Tuesday, September 20, 2011

Potato salad, slightly Danish

Taani kartulisalat / Danish potato salad

Potato salad is an Estonian institution, whether you like it or not. I tend to like it, if it's well made.

Until a few years ago you could guarantee that if you were invited to a birthday party, you'd be served kartulisalat. It's pretty close to what's known as Salad Olivier or Russian Salad across the world, though it does taste different. Must the be magic Estonian touch (or the mayonnaise-sour cream dressing) :) I vaguely remember an old joke that any suitable Estonian bride must know a) how to make a good coffee and b) how to make a decent potato salad :D For any larger family gathering, my mum (and all other relatives) would always make a large saucepan-full of potato salad, and we, kids, were often asked to help with the chopping. You see, there's a lot of chopping and mixing involved - a typical Estonian potato salad contains perfectly cubed boiled potatoes (lots of them!), carrots, onions, cucumbers (fresh and/or marinated), as well as apples, green peas, ham/cooked sausages etc - the exact list of ingredients and proportions depend on what's available and personal preferences. I, for example, dislike boiled carrots, apples and peas in my salad, and I never include ham/sausages in the salad if it's served alongside small frankfurters ("viinerid").

However, this summer I discovered a much more minimalist salad that yet manages to deliver the same flavour sensation. The recipe is from a Danish magazine cutting from early 1990s, but adapted heavily over the years. It works well as a quick light meal, or as a side dish to some grilled meat. Recipe below.

Danish potato salad
(Kergelt karrine kurgi-kartulisalat)
Serves 4 as a side dish

Danish potato salad / Taani kartulisalat

600 g potatoes, unpeeled
1 green cucumber

250 g sour cream
250 g mayonnaise
1 tsp salt
1 tsp curry powder
0.5 tsp freshly ground black pepper
1 small onion, finely chopped
1 Tbsp finely chopped fresh parsley

Boil the potatoes (you can do that on a previous day). Cool a little, then peel. Cut into smaller or larger uniform pieces - it's your choice.
Cut the cucumber into small dice, place onto a colander and sprinkle generously with salt. Leave for 15-30 minutes, drain any liquid. (This is not a necessary - or a traditional step - but something I've borrowed from the tzatziki-making process. I love how the cucumbers retain their crunch and the salad doesn't become watery).
Mix all the dressing ingredients, fold in the cubed potatoes and drained cucumbers.


Gitte said...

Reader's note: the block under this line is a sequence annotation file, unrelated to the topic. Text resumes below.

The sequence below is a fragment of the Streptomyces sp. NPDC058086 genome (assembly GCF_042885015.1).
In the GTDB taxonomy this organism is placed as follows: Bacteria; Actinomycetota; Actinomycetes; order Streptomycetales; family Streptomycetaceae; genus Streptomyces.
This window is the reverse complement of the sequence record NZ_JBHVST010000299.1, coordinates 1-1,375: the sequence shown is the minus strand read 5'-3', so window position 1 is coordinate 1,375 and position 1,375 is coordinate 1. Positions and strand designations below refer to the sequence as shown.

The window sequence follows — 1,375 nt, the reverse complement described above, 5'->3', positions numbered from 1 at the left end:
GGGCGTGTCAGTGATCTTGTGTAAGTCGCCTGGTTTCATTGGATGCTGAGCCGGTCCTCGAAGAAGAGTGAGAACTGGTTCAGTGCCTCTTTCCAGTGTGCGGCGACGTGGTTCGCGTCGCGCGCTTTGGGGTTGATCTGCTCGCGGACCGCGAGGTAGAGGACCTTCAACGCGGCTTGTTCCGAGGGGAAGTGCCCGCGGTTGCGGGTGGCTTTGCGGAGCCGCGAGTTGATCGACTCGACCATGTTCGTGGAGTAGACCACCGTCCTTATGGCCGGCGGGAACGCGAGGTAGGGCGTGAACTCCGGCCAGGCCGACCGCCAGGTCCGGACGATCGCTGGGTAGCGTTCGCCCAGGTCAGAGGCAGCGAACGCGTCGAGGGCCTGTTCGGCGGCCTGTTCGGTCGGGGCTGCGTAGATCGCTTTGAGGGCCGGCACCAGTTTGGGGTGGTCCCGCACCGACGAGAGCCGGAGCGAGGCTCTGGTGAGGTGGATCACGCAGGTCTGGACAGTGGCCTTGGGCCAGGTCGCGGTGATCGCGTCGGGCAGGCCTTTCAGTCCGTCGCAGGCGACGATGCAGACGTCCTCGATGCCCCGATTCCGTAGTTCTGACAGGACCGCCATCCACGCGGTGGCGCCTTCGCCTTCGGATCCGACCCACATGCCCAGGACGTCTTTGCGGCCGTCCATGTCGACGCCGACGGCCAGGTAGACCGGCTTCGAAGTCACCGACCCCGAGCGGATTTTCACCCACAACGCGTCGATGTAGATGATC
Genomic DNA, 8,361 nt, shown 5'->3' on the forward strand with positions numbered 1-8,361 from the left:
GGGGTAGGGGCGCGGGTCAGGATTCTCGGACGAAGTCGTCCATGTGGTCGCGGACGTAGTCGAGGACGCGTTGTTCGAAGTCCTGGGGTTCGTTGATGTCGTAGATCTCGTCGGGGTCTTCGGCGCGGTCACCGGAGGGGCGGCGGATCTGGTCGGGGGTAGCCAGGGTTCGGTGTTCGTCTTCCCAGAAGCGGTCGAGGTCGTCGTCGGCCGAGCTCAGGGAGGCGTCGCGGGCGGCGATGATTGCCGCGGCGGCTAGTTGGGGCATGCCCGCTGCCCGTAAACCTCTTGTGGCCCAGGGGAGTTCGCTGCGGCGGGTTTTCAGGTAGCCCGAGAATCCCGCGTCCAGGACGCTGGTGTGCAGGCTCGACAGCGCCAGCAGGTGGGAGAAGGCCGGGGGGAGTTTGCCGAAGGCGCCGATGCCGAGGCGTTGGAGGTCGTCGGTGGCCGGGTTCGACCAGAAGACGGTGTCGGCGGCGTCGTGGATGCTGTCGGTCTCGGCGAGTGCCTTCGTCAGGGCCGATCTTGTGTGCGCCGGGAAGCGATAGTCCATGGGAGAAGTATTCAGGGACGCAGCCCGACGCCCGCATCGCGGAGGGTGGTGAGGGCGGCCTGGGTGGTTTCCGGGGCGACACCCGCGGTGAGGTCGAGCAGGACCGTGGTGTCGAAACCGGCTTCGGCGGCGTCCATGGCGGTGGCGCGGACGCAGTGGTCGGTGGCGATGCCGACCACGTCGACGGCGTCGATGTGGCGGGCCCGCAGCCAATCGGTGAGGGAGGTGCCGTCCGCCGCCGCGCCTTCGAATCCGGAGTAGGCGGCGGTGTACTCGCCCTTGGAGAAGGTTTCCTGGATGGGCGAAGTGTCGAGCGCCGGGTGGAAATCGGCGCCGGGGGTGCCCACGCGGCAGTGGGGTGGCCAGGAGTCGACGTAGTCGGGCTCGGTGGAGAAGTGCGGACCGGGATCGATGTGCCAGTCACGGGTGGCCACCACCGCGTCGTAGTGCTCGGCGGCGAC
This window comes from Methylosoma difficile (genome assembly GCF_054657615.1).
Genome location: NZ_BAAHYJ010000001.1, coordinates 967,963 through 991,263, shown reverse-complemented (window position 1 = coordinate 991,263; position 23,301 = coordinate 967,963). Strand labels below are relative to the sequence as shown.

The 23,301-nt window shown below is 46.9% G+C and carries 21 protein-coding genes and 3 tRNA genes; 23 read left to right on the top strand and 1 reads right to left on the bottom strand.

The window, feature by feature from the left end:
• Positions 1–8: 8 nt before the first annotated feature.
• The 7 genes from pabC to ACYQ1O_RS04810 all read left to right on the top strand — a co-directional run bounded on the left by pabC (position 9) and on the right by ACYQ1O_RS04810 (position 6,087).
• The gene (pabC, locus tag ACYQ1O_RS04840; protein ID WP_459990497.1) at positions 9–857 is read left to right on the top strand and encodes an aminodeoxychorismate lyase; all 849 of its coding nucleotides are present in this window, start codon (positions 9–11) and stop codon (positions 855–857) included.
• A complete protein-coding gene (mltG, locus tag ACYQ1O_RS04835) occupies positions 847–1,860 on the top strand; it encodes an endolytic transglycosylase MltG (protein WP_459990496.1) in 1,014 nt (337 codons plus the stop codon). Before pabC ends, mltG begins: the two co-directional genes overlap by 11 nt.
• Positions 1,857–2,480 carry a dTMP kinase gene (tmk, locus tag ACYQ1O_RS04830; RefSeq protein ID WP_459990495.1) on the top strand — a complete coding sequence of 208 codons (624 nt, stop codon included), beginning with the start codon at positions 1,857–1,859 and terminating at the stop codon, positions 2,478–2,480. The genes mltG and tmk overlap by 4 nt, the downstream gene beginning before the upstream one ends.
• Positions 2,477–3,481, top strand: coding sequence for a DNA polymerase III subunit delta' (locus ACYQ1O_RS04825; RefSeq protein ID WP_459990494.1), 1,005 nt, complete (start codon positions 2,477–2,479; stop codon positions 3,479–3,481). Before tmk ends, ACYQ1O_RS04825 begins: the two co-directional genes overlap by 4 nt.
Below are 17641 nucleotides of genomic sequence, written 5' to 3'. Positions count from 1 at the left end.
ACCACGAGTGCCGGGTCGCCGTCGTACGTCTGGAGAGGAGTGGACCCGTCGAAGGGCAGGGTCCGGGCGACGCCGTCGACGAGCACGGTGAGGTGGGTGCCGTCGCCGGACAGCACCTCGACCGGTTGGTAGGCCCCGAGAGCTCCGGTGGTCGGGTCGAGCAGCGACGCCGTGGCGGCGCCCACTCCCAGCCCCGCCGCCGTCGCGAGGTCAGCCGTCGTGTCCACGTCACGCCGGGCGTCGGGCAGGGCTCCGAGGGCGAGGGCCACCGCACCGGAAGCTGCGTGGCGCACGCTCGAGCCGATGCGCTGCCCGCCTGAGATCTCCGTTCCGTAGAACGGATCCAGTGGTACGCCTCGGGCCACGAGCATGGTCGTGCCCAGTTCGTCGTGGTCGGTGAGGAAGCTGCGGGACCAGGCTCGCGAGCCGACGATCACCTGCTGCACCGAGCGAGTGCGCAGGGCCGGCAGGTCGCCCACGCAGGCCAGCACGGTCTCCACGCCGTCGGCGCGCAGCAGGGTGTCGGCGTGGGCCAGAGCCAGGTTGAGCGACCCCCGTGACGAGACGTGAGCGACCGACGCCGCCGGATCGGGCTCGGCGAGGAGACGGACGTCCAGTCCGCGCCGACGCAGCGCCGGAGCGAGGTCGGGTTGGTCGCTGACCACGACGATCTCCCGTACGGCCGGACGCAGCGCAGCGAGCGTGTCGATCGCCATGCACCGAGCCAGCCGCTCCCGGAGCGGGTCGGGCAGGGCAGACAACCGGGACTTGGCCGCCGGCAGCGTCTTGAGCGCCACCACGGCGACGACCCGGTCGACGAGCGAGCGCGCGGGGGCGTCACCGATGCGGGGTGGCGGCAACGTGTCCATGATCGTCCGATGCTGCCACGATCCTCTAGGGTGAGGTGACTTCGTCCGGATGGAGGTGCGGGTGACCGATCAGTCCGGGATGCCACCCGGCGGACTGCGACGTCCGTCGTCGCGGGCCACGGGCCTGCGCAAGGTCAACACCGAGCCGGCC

I have been hunting for a good potatoe salad for a long time now, I will have to try this one :)

Anne @ Quick and Easy Cheap and Healthy said...

When I lived in Russia, we had the Olivier Salad all the time - loved it! I like this simpler version:)

Suzi said...

I do like this potato salad, the sour cream makes it although I would add all the other veggies with it. I like veggies except peas I just don't like them. Very nice recipe!

ChichaJo said...

We also have potato salad in a lot of birthday parties here, although not at all a traditional local dish for us! This is something we borrowed from when the Americans were here I think. What can I say, we are children of many cultures!

I love the dressing on your version though...sour cream and curry powder! Yummy!

Maya@Stories from Emona said...

Greetings from another potato salad lover! :)
I like pairing sour cream (or even creamy yogurt) with mayonnaise, too - it gives it a lighter, refreshing taste.

Steve Millican said...

This posting of your Danish Potato Salad reminded me of a Finnish recipe I used to make decades ago, Sili Salati, or Herring Salad. I got it from some supermarket checkout stand cookbook of the month my mom bought 40 years ago or so. My wife particularly dislikes beets and herring, bo I don't ever get permission to make it any more. It's a heavy salad that could serve as either a light meal or a substantial side dish.

Congratulations on your greatest blog listing.

Pille said...

Gitte - do you recognise this as Danish?

Anne - Olivier Salad tends to be universally popular in this part of the world :)

Suzi - I quite liked the simplicity of this versio, but surely, you can add any other suitable vegs!

Joey - how interesting! Have you blogged about your version yet?? I'd love to see it!!!

Maya - the Russians tend to use just mayonnaise for the dressing, but I love the lighter version! I've used yogurt instead of sour cream as well..

Steve - sillisalaatti is indeed popular in Finland, but it's also extremely popular here in Estonia. We call it rosolje (actually, Finns call it rosolli as well) and it's another favourite on festive tables, alongside the more classical kartulisalat.